There was simply no reason to mention James Watt;’s steam engine, or any device, by name. It was a piece of technology, an improvement over previous steam engines (not the first), and not relevant in a book about forces at play in an economy, rather than a book about the structure and development of industrial and commercial sectors. The economic changes wrought by this piece of technology, as well as others , fit into the processes described.

            The problem with Adam Smith is that it is not possible to make useful testable theories from his ideas. He describes the economy as it was working around him. He identified and described features such as: The division of labour – people with narrow skill sets relying on other people with narrow skills sets; the distorting effect of politics – in his day attempts by labour to organise were stamped on, while owners doing so was not; The effects of the supply and demand on wages and costs; and so on and so on.

            One product of Moral Sentiments is that globalisation (obviously not mentioned by name) will not work, and will only cause the destruction of societies.

            I’m not a “fan” particularly, of Adam Smith, but anyone who ploughs through his grimly written books, will find them obviously essentially correct – if, in the 21 century, rather too obvious to be useful.
            Like Macbeath, it’s “all quotations”.

        • StephenKenny

          “admit”? It is an established fact that the only civilisation not to have collapsed, yet, is our current one.
          I also admit that if I throw an apple out of the window it falls to the ground. I also admit that yesterday was before today, and that it got light this morning.
          So much for admissions.

          • cooldude

            Well done Stephen for your well reasoned points. Unfortunately you are dealing with someone whose brain has been clouded over by all this statist La Rouche rubbish. I pointed out quite clearly to Bonbon that the most prosperous era in the modern American economy was by far when they went back on the classical gold standard in the second half of the 19th century after the civil war. This period produced annual growth of around 4% with rising real wages and practically eliminated unemployment. It also produced a very mild secular price deflation which suited everyone because real wages were rising. I went to the bother of listing all the data in relation to this period but there is no point debating with a blinkered mind that has been brainwashed. It is a clear and undeniable fact that EVERY system of unbacked paper currency that has been tried anywhere on this planet, and there have been many, has ended the way this experiment is ending before our eyes. That is monetization of the vast debts and ultimately the destruction of the currency usually through hyperinflation. This was the case in the Weimar, Argentina, Zimbabwe and all the other countless cases that have occurred. One interesting phenomenon in all these cases were the bouts of deflation which occurred between the periods of monetization. I would suggest that that is what we are currently experiencing and will very shortly be followed by a massive dose of global currency creation. Milton Friedman envisaged paper currencies increasing by 3-5% per annum to reflect and allow for growth. They have been increasing by over 12% since 1990 and growth has dried up. They will blow up over the next few years and we will either return to a sounder money system or the globalists will take complete control of what we use as money.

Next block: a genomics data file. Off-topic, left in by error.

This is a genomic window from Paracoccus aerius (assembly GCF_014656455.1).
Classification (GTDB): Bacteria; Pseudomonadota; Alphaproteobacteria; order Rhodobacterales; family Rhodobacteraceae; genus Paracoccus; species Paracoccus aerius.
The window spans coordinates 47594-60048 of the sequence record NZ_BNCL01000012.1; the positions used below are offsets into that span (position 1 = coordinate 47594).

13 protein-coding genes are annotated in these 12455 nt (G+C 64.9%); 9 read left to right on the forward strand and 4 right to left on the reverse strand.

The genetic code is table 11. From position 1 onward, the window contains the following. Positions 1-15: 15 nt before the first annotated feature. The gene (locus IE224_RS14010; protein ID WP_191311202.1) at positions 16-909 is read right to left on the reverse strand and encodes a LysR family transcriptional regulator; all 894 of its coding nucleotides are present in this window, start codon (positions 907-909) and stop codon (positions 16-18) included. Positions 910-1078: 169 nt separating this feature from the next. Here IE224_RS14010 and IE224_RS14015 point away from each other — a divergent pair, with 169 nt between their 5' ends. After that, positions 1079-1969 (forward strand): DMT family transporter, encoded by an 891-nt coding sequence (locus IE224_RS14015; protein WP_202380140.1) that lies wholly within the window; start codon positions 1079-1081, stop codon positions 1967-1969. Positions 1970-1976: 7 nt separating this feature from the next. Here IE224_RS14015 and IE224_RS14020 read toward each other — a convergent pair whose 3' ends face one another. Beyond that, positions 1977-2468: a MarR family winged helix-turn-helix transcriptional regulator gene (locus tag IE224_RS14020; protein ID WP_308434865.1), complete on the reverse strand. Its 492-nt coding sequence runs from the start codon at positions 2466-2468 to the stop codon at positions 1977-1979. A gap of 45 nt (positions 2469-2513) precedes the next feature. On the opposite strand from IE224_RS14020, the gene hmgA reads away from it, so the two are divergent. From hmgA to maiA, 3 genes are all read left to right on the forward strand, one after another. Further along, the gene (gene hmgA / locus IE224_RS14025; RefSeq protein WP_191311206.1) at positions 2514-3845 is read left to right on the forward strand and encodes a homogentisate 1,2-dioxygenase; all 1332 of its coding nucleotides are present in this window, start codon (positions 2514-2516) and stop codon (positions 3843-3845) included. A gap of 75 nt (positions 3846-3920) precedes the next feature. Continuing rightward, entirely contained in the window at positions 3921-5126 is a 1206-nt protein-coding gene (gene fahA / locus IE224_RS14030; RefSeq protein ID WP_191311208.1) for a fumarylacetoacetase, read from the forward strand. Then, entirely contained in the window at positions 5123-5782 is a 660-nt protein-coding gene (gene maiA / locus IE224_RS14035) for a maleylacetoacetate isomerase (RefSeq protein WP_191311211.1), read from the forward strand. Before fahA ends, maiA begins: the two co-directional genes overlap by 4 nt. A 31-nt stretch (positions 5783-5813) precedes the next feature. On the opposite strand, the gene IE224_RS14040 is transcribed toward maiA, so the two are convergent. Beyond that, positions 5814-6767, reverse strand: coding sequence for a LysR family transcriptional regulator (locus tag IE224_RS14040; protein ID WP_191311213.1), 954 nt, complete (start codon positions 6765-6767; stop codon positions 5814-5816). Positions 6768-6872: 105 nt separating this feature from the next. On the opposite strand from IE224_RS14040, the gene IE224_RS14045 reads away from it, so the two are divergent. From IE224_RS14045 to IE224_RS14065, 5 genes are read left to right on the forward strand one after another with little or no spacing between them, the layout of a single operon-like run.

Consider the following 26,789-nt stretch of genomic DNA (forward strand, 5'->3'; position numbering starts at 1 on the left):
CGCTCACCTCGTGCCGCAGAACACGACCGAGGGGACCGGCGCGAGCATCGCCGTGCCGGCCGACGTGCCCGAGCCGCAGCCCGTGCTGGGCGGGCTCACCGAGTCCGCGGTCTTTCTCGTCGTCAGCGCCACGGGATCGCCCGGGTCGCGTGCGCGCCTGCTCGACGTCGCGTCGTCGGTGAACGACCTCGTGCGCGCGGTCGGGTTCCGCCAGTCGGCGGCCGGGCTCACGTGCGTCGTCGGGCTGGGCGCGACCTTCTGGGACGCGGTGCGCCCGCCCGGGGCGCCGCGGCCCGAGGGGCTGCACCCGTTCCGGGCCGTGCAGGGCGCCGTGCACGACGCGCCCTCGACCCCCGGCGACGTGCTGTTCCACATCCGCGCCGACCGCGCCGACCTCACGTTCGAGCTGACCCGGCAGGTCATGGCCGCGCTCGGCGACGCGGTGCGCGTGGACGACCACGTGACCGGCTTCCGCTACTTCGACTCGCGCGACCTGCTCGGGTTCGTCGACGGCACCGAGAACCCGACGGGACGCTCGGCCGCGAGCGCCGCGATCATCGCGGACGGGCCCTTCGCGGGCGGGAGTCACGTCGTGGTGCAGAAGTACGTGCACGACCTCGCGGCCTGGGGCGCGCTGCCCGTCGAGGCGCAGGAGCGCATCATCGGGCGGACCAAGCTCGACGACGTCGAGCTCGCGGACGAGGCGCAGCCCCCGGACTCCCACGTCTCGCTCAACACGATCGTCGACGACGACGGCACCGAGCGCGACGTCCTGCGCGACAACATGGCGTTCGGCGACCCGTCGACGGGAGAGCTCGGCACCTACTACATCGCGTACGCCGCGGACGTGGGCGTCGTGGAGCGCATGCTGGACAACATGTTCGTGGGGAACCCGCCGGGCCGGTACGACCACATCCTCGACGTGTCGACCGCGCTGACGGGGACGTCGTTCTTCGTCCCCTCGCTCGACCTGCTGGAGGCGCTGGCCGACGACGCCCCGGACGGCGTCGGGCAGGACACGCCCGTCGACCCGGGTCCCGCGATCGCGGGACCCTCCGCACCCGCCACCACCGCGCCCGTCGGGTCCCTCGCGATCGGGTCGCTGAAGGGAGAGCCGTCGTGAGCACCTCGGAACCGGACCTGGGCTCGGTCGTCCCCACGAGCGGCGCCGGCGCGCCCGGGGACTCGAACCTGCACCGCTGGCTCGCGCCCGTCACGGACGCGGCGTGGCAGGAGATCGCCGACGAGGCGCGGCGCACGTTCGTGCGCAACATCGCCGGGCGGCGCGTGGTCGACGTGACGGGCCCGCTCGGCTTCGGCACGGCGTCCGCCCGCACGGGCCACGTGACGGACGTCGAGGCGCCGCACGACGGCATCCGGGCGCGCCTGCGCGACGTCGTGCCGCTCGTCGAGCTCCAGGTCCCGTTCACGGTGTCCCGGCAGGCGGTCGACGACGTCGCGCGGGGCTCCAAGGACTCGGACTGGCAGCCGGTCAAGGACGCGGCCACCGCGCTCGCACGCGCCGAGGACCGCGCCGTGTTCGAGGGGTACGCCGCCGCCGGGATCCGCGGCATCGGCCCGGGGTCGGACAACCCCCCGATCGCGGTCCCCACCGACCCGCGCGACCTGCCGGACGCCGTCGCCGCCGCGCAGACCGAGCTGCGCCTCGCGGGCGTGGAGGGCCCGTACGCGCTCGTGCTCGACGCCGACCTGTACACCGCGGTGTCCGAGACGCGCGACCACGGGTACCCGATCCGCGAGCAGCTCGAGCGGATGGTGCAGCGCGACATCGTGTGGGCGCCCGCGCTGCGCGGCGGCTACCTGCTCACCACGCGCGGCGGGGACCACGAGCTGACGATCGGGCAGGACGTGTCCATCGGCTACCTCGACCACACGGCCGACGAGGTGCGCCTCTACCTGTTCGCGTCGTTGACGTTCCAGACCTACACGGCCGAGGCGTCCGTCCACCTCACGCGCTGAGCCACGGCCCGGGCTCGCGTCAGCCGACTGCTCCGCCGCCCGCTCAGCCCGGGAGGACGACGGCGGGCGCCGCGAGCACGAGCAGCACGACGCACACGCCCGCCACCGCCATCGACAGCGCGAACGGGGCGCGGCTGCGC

• StephenKenny

            cooldude
            thanks for that – but given the state things are in, the most important thing is for us all to realise that change of focus, away from the appalling happenings unfolding in front of us, are mere scribblings – mine included.

            It is not, frankly, a time to argue the toss about Adam Smith, or anyone else. As far as I can see, there is nothing we can do, except talk, and keep talking to everyone around us. Not the irrational rantings of conspiracy theorists, however accurate they actually are, but to bring clarity to occurrences, and reason to the happenings, in the news and current affairs that is widely consumed.

            Neither the political system, the legal system, or any of the branches of government, can be relied upon to tell the truth as they know it, but merely to hide behind the “Befehl ist Befehl” – an excuse discredited in terrible circumstances, during the 1930s and 1940s.

            We need to understand what is happening, and be persuasive to everyone around us. And just keep on doing it.

          • StephenKenny

            and finally, it’s worth saying that this communication is precisely what David McWilliams has been doing for at 6 years or more on this blog, and twice that overall.

            A slow drip of digestible truth and common sense, supported by a CV that cannot be dismissed by even the most pompous antagonist, is as good an example as I can think of.

          • Adam Byrne

            Brilliant blog. David is not perfect as he would freely admit in his constant graciousness but this blog has been a shining light for years in my life and the lives of others.

          • bonbon

            That is not the point I made, rather a sideways typically Tiger “sleight of hand”. The point I made was about the cultural fascination with some strange kind of belief that from inert matter, capital, money, metal, economics springs. All cultures that have collapsed involved this. The unbelievable damage the Euro has done is this – from the currency will flow, in an of course unspecified, and unknowable way, economic well being. The incredible spectacle of figures debating here which kind of inert matter be it paper, metal is “best” is something out of Holbein’s depiction of a previous collapse.